Lynne Blake talks about her mother, a longtime secretary of the Friends of the North Adams Public Library. The reading room has new wallpaper, rugs and furniture thanks to a donation from Gooch's estate.
NORTH ADAMS, Mass. — Evelyn Gooch was a voracious reader who instilled her passion for reading in her children and grandchildren.
She'd send them several times a week to the library annex on Houghton Street to pick up books. Her daughter Lynne Blake recalled how they had to check the library cards to make sure her card number — X2820 — wasn't already stamped on them. She was greeted by the librarian one day with a stack of books from the main library that she was assured her mother hadn't read yet.
Then there was the time Gooch enrolled in a love-hate relationship with Columbia's Book of the Month Club. She wanted the books to stop but also wanted them to keep coming. Her family finally convinced her to cancel the club because she ran out of bookshelves.
"That was my library as a kid," said her granddaughter Jennifer Blake. "All the best sellers were there. She had retrieved the good ones from the, eh, not so good ones. And from that I became a voracious reader on a regular basis."
Her great-granddaughter Blake Meyer remembered the seven Harry Potter books always piled up next Gooch's chair.
"At the time when I was reading this book, she was 95 years old," Meyer said. "And those 86 years between us vanished when we would have conversations about characters, about which house we thought we were in, just hours and hours and those years just disappeared."
Her grandson Christopher Blake said her love for reading (mostly westerns and histories) was only matched by her love of reading about gossip, and he used to run down to the Corner Market on Sundays to pick up her Globe and Star scandal rags.
"I don't quite see that collection here," he laughed on Friday as he looked around at the redecorated reading room at the North Adams Public Library that was dedicated that was dedicated to his grandmother on Friday.
"This really shows how much of the impact that she's had over the years for you all," he said. "I just really didn't realize the expanse of this place and all that's offered here. It's really just a beautiful place and it has a lot to offer."
Mayor Jennifer Macksey was taken by how Gooch was a model for her family on the importance of the library and reading.
"That's kind of a lost art to some of our young people and we need to really focus on preserving that and instilling that in our youth," she said.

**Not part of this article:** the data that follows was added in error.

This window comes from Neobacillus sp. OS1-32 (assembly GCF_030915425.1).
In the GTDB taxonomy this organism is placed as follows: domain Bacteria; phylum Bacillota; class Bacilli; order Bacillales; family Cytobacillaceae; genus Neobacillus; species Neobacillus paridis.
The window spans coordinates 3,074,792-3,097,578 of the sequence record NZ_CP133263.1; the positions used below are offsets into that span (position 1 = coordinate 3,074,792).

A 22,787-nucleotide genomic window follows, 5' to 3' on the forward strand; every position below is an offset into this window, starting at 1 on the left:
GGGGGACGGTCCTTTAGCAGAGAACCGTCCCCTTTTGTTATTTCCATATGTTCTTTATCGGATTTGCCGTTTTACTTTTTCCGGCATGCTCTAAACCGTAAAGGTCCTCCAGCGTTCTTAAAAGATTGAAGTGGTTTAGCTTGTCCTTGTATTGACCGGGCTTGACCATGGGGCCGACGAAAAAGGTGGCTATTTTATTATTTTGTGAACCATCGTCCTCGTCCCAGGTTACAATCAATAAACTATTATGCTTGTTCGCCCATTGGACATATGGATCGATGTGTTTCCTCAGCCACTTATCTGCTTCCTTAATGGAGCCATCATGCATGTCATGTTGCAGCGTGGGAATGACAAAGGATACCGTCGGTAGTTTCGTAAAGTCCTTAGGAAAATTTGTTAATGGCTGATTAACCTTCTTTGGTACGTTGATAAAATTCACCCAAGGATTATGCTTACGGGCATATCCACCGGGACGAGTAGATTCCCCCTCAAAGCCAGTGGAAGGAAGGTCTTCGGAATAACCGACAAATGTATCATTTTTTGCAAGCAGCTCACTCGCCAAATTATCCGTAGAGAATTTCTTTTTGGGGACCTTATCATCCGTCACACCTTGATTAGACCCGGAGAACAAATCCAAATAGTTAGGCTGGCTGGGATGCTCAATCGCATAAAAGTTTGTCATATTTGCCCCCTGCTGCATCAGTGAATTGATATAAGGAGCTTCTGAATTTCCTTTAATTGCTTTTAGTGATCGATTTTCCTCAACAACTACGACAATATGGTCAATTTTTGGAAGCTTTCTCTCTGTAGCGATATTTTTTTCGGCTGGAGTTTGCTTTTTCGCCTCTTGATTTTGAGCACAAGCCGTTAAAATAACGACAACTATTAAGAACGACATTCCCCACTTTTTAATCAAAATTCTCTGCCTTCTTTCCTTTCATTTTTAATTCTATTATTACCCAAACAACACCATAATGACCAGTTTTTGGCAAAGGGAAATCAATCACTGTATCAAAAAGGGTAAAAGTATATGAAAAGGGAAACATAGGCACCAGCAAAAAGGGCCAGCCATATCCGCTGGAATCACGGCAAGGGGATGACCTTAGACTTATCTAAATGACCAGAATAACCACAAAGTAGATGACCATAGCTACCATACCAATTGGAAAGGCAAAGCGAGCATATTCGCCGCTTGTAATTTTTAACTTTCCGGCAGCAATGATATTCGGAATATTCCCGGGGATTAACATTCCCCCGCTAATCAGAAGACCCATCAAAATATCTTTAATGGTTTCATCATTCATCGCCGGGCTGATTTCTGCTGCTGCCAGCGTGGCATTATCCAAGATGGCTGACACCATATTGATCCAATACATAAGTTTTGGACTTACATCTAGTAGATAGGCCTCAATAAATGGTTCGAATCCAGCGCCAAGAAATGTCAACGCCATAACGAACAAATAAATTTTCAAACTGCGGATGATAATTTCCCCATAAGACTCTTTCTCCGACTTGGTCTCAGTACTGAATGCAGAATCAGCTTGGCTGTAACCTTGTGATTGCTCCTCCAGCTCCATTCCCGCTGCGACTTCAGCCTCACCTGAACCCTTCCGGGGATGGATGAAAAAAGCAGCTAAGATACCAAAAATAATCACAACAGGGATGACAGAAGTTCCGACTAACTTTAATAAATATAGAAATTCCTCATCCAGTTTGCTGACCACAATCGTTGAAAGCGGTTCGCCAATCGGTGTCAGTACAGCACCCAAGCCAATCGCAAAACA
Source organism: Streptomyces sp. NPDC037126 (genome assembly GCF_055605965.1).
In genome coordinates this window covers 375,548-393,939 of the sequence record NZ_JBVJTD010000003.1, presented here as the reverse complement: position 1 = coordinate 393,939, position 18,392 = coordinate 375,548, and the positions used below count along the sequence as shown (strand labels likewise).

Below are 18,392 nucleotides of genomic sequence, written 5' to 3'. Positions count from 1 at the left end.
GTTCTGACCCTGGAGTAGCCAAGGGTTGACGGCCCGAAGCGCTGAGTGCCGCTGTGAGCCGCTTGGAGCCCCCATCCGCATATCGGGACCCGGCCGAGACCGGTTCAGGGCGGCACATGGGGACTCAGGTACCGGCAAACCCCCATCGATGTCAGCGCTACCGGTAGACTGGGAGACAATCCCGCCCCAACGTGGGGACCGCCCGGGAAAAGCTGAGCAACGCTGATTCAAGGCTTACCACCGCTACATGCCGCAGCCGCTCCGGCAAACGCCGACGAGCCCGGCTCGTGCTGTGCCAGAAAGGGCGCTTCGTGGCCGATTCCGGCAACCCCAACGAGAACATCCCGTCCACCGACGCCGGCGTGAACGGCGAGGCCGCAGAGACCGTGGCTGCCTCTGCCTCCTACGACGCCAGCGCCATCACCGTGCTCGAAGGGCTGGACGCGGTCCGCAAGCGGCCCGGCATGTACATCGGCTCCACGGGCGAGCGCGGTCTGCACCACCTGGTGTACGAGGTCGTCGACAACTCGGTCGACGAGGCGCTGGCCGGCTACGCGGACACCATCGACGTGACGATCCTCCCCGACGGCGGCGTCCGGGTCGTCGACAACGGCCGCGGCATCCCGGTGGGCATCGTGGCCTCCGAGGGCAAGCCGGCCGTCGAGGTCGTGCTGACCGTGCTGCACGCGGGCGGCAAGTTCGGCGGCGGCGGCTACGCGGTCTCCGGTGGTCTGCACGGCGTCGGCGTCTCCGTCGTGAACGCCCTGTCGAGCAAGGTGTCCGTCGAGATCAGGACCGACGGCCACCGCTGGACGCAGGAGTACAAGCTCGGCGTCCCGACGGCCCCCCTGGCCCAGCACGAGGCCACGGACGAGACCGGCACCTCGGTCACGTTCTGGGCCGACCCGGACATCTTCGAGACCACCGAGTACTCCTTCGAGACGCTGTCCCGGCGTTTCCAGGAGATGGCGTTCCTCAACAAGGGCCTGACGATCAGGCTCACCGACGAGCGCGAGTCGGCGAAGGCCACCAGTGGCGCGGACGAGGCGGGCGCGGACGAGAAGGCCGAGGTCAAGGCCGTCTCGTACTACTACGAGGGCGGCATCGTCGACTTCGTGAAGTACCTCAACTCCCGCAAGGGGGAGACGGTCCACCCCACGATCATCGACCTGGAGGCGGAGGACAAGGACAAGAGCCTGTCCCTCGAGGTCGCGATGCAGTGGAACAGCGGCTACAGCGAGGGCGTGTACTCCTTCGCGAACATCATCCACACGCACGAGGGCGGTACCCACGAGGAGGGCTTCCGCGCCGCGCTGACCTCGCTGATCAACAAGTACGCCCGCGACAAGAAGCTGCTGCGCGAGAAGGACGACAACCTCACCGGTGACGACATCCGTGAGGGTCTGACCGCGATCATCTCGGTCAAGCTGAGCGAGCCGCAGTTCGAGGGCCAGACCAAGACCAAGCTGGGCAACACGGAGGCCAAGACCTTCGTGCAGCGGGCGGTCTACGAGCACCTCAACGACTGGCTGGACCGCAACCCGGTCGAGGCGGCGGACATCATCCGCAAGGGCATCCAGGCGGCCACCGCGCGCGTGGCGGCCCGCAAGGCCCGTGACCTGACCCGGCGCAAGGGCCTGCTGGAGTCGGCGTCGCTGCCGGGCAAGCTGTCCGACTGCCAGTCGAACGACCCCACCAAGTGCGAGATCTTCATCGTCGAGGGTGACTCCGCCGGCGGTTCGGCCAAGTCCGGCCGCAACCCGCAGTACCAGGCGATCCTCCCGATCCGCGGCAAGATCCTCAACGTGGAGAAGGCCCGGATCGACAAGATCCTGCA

Evelyn Mossolani Gooch was 101 when she died on Oct. 6, 1918. The longtime secretary of the Friends of the North Adams Public Library was made an honored life-member in 2005 and the family donated $10,000 from her estate to benefit the library.
Conversations about how best to use the bequest turned to the idea of refreshing the reading room, once the front parlor of the historic Blackinton Mansion, and Leah Luczynski Interior Design was brought in to bring the vision to life. Lynne Blake said the family was part of the decision-making process and pleased with the outcome.
The interior moldings were painted and new blue wallpaper installed two years ago; the furniture's been stored up on the third floor waiting for the dedication.
"This project has been both a labor of love and an unintended obstacle, said Bonnie Rennell, president of the Friends. "Our new furniture was delivered to the library in Pittsfield, our wallpaper guy quit days before he was scheduled to begin ... We were already to go, programs were printed, the caterer was booked and COVID hit. We rescheduled a week later, printed new programs, and COVID came back."
Two long years later, Blake unveiled the plaque dedicating the reading parlor in her mother's memory: "One of life's greatest gifts is a passion for reading."
She thought the delay would have been taken in stride by her mother, whose own life straddled momentous events in history.
"My mother, she met challenges throughout her long life. She lived through 18 different presidents and seven wars. She was born a month after the U.S. entered World War One," she said. "Although she had no memory of it, she made it through her first flu pandemic when less than a year old. Mom was 12 when the stock market crashed in 1929. She and my dad married in 1938 as trouble was brewing in Europe. Mom delivered my sister Janice on Dec. 8, 1941, one day after the Pearl Harbor attack.
"So to have her original dedication postponed because of another pandemic is just another blip on the radar screen."
The donation, Blake continued, was not just to the library but to the city as well, as her mother saw them as complementing each other. She had regaled them with stories about growing up in North Adams and sang and danced as a teenager at the old Richmond Hotel, where she met her husband, Anthony, who died in 1989. She was a graduate of Drury High School and she worked at Sprague Electric until it closed in 1985.
"When she heard the potential of a possible museum she was hopeful. The idea to transform and modernize was more than she could wish. She didn't hesitate to donate funds for the restoration and was proud to have her name displayed on the wall at the entrance as a benefactor," Blake said. "She spent many hours collecting and sorting books for the annual book sale, which I know many of you can relate to. ...
"Our family hopes that this donation and recognition will inspire residents to contribute their time and/or money to the library to preserve the history of the library and keep alive my mother's legacy for generations to come. She would be touched, knowing that her memory and her passion for preservation are being honored today."
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